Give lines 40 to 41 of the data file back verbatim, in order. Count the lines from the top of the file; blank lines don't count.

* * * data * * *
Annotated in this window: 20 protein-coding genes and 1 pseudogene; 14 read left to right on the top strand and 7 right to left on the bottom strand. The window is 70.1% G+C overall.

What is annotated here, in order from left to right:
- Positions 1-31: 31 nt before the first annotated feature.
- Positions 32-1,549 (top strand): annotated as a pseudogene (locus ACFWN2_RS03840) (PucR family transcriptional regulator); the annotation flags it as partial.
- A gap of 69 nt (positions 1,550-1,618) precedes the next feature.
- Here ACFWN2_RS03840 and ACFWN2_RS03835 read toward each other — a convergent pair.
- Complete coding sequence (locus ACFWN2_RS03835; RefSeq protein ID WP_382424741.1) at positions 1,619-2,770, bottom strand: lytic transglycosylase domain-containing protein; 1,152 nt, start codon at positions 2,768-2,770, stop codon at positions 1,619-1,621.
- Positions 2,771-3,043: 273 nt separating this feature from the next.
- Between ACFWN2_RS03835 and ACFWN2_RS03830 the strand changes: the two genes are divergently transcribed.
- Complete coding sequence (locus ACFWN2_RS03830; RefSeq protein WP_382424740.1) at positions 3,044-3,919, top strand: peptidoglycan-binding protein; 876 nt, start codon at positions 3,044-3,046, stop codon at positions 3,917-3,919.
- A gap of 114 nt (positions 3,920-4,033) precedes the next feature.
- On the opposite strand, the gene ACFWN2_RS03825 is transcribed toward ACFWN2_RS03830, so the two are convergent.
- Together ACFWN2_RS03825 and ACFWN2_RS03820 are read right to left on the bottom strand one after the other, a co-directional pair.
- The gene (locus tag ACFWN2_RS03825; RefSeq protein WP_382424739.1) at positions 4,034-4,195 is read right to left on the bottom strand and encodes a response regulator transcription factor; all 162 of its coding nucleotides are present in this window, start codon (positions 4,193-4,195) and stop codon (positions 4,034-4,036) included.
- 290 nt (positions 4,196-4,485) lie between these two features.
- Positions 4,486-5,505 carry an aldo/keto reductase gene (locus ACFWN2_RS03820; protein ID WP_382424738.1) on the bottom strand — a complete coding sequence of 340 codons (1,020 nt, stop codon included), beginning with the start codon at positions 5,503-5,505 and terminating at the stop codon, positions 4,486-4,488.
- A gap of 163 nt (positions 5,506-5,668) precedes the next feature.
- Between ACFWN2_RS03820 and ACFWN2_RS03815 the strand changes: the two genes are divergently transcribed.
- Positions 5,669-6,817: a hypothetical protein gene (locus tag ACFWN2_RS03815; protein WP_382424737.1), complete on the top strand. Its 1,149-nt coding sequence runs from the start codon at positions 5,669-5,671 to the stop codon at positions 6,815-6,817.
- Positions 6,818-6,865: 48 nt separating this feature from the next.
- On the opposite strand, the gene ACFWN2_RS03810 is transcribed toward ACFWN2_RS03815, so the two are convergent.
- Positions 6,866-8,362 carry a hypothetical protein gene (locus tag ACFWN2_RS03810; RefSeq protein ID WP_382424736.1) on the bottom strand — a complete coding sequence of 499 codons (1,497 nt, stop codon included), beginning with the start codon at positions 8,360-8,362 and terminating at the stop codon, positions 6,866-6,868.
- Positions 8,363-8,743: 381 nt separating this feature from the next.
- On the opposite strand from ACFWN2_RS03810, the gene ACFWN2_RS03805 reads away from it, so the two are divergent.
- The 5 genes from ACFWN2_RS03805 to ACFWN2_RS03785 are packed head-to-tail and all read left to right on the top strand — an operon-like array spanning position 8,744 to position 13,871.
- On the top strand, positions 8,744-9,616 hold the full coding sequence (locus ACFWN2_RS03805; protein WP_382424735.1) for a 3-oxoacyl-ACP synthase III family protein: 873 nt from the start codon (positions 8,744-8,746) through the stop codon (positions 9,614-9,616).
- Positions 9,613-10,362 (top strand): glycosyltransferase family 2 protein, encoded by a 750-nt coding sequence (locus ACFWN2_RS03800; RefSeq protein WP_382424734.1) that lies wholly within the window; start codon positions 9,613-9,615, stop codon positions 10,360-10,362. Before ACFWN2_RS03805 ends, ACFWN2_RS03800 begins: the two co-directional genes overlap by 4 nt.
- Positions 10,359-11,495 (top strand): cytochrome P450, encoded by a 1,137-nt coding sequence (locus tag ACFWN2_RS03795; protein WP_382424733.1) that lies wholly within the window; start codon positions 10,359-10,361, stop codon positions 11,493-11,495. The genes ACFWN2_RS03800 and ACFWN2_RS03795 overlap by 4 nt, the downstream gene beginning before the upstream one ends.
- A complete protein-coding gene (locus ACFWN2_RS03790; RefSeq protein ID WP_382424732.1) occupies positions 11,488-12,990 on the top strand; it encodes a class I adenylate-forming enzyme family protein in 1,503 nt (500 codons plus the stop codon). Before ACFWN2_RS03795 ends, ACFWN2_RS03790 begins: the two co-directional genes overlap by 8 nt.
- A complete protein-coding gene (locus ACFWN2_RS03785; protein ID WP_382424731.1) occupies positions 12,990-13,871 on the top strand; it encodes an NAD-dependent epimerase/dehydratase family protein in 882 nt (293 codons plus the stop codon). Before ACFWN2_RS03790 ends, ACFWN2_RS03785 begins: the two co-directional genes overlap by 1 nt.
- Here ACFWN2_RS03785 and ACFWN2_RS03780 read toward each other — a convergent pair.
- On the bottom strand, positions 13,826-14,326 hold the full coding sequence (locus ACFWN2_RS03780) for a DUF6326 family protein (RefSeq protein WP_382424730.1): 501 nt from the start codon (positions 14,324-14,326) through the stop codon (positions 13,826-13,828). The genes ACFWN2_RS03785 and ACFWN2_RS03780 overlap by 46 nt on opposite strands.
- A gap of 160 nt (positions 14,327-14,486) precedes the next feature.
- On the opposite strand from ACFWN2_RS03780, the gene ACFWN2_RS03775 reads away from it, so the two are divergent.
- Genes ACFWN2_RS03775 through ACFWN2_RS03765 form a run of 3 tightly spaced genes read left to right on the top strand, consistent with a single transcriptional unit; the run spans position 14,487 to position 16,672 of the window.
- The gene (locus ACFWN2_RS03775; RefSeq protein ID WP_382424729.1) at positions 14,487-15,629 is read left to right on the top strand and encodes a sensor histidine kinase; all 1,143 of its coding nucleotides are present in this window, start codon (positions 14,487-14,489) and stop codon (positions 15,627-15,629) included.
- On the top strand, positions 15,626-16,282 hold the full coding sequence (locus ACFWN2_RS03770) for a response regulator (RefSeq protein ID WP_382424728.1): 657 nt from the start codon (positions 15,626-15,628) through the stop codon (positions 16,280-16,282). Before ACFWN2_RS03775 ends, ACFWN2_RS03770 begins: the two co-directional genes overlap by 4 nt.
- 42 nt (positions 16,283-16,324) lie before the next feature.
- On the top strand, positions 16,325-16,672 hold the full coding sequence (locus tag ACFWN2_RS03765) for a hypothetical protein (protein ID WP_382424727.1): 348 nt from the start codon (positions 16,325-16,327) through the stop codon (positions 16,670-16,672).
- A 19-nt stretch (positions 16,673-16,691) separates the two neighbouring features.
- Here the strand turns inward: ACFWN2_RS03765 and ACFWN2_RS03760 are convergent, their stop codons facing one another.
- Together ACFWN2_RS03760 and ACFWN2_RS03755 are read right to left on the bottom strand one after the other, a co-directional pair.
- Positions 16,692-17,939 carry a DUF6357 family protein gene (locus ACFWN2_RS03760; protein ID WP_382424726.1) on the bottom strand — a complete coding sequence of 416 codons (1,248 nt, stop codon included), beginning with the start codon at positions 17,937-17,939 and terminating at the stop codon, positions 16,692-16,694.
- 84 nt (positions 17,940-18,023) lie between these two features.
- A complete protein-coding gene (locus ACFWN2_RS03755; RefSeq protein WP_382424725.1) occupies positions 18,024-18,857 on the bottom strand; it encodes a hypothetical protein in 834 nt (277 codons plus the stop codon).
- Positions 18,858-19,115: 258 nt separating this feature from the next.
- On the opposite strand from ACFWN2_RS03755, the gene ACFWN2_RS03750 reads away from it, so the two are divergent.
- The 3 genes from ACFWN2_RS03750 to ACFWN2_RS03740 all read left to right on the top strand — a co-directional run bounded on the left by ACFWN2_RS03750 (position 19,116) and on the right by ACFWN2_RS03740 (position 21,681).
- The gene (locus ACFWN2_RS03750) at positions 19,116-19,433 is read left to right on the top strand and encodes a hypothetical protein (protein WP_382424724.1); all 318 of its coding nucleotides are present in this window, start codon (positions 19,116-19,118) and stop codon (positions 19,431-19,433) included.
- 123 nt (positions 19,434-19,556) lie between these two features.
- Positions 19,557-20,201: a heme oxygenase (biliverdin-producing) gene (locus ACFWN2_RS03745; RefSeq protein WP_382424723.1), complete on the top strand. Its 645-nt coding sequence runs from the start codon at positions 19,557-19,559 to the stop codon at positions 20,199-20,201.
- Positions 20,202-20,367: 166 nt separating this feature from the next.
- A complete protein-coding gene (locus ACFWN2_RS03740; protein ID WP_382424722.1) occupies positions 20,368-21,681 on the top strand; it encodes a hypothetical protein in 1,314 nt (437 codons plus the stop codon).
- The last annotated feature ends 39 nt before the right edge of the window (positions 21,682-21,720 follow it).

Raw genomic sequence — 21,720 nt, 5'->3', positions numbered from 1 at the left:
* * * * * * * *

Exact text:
- A 19-nt stretch (positions 16,673-16,691) separates the two neighbouring features.
- Here the strand turns inward: ACFWN2_RS03765 and ACFWN2_RS03760 are convergent, their stop codons facing one another.